Forward-Thinking: Understanding the Future of Work, and How to Adapt
We’ve all witnessed some pretty blatant trends that have arisen in the world of work over the last few years. Some of them, like high turnover and a labor shortage, may seem intimidating, but they don’t have to be.
Luckily, the Small Giants Community recently spoke with Steve Cadigan, talent advisor and author of Workquake: Embracing the Aftershocks of Covid-19 to Create a Better Model of Working. Through his research for the book, as well as his many years as an HR and Culture executive, Steve is here to tell us where the future is headed, and how we can move forward with it.
The future started before the pandemic
Many of the buzz phrases going around like The Great Resignation and Turnover Tsunami have come about since the start of the Covid-19 pandemic. However, trends were already moving in the same direction; the pandemic merely accelerated our current trajectory.
Slowly but surely in years prior, data had shown that people are staying at their jobs for less and less time, particularly with a younger workforce. For workers between ages of 25-35, the median retention time last year was only 2.5 years, Steve claims. For many business owners and leaders, that is probably a scary statistic. So how did we get here?
There’s a few factors at play here. First, we have to consider the old model of work, the one that has been around for decades with very little change.
“When you think about business, and the models that we use in large part today, they’re built to realize stability,” says Cadigan.
Every business wants to be financially stable, and part of that is keeping employees around for a long time. Two or three decades ago, having high retention meant locking in intel, building loyalty, and spending less time and money training new hires. All good things, right? For better or for worse, that is not the world we live in anymore, and not just because of the pandemic.
The second thing to consider in the new business model that’s slowly presenting itself, is the acceleration of technology.
“The shelf-life value of a hard skill - something you learn - used to be about the length of your career,” says Cadigan. “It’d last you about 50 years. Today, it’s 5 or 10, and then you’re going to need to relearn.”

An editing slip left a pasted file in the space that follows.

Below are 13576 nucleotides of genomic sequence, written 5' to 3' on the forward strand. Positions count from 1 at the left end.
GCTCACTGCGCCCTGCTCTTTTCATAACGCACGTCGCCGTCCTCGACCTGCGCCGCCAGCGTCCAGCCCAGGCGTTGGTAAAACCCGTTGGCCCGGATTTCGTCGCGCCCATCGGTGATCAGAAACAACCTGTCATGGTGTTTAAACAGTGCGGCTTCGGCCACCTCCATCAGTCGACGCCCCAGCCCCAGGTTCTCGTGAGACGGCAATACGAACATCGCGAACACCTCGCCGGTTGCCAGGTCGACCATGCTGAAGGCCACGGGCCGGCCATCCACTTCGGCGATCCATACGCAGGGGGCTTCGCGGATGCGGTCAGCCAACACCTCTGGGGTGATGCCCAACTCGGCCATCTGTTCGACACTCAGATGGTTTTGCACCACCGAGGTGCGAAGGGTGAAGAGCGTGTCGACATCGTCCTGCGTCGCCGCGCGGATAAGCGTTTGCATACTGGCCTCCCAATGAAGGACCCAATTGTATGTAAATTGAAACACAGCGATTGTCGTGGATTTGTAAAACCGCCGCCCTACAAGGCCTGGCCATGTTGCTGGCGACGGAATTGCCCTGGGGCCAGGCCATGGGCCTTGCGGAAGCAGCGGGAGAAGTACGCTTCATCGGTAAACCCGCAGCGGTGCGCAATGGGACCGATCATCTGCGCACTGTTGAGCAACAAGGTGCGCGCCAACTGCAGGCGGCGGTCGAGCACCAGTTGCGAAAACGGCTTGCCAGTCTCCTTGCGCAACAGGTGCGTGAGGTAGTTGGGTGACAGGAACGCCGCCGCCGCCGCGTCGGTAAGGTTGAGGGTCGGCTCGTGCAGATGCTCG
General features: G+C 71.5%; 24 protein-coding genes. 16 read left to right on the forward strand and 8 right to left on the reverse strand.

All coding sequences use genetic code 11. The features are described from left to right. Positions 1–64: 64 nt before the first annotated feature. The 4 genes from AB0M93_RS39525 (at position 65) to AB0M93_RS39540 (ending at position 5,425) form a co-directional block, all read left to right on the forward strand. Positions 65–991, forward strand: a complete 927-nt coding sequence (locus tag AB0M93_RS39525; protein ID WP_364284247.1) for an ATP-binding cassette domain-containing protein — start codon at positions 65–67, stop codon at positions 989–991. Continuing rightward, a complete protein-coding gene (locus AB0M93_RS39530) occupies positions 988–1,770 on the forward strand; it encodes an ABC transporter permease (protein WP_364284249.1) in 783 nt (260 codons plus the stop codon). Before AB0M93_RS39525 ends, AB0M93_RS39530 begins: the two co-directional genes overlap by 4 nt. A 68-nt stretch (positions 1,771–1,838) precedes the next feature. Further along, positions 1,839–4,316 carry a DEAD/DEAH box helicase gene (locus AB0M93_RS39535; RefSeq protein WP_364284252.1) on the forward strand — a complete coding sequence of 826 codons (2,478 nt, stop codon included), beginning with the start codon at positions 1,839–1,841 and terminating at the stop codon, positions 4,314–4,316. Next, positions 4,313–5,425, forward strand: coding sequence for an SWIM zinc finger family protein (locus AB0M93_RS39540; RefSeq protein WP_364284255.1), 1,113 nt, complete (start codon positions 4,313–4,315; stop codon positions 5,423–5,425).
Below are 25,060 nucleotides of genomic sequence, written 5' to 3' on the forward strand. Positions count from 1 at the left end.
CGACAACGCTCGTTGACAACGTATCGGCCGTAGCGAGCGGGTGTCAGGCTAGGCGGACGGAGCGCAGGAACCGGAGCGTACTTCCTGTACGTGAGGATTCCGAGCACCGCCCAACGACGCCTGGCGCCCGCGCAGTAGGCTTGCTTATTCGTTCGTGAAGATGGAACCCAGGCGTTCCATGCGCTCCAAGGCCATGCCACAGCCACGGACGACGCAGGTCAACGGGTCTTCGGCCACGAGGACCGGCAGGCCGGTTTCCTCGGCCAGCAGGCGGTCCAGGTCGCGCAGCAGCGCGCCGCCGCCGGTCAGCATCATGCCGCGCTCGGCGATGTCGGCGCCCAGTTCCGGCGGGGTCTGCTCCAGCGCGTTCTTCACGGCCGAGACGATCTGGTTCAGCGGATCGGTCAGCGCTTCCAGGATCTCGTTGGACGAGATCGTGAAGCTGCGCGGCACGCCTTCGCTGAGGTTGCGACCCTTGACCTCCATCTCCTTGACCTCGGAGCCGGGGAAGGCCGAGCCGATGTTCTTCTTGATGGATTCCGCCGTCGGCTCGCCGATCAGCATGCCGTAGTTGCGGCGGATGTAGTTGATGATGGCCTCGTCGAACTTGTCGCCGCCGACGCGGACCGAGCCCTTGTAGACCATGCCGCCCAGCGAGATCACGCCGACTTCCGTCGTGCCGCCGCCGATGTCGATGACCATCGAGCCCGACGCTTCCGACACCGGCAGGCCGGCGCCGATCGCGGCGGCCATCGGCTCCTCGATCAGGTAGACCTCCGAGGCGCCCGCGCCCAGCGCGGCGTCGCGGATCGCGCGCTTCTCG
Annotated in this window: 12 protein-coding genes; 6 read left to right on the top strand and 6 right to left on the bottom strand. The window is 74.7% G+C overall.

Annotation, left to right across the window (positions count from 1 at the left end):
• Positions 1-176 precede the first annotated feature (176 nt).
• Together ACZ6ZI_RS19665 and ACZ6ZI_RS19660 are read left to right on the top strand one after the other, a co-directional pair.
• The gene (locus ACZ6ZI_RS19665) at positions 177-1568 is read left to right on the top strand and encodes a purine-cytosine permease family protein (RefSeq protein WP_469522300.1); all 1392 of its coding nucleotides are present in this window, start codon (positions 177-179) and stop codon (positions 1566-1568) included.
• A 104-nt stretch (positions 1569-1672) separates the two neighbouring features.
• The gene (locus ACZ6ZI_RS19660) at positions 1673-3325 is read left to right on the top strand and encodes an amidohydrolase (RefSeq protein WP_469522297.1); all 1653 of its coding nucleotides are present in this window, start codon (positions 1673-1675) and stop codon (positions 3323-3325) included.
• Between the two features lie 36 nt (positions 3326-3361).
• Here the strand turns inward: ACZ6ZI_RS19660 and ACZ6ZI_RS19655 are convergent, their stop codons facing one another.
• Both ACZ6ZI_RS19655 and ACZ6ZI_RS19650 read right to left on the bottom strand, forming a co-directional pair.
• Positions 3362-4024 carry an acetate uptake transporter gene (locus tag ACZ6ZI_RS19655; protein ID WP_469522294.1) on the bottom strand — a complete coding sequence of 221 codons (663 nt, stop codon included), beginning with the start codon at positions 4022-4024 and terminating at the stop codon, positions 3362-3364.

And it’s not just people with traditional tech jobs being affected by this. Anyone who has to interact with technology as part of their job (which is most people these days, even those who don’t have a typical desk job), has to learn at least high-level knowledge about the platforms and softwares that the company implements. Which means, everyone is having to constantly evolve.
“We’re seeing the erosion of the shelf-life value of a skill,” says Cadigan. “And that’s putting pressure on the business model.”
Steve mentions that, often, when companies describe their culture and their values, they call them “the pillars” of the business, or something to that effect. Pillars denote something immovable and long-lasting, which made sense in the past, but doesn’t leave room for the flexibility that is now needed. Throughout Steve’s research and interactions with companies all over the world, and in different industries, this was a prevalent pattern.
“I was starting to see that the business models that most organizations use - of any size - were built on frameworks that don’t work today.”
Finally, it’s also important to acknowledge the overwhelming amount of choice that is currently available to both those looking for a new job, and those looking to hire.
“If you talk to any salesperson, it’s much easier to sell someone on 3 choices than 500,” says Cadigan.
The accessibility of technology means platforms like LinkedIn and Indeed offer both parties an overwhelming amount of choice. There’s also so much more transparency; more than any other time, both sides of the hiring process can compile extensive research about each other, therefore making informed decisions. And while this is a good thing in a lot of ways, it also leads to the fear of missing out, and people always wondering what else is out there. In other words, the potential of what could be.
And with this onslaught of technology, also comes the availability of platforms such as Zoom, YouTube, and Instagram, which allow for people to be independent. Steve predicts that more and more people will be leaving the traditional 9-5 position for more independent content creation spaces and gig work.
So we can’t solely blame the pandemic for our workplace woes, as things were already shifting in this much more nimble direction. So how do we embrace the new working model?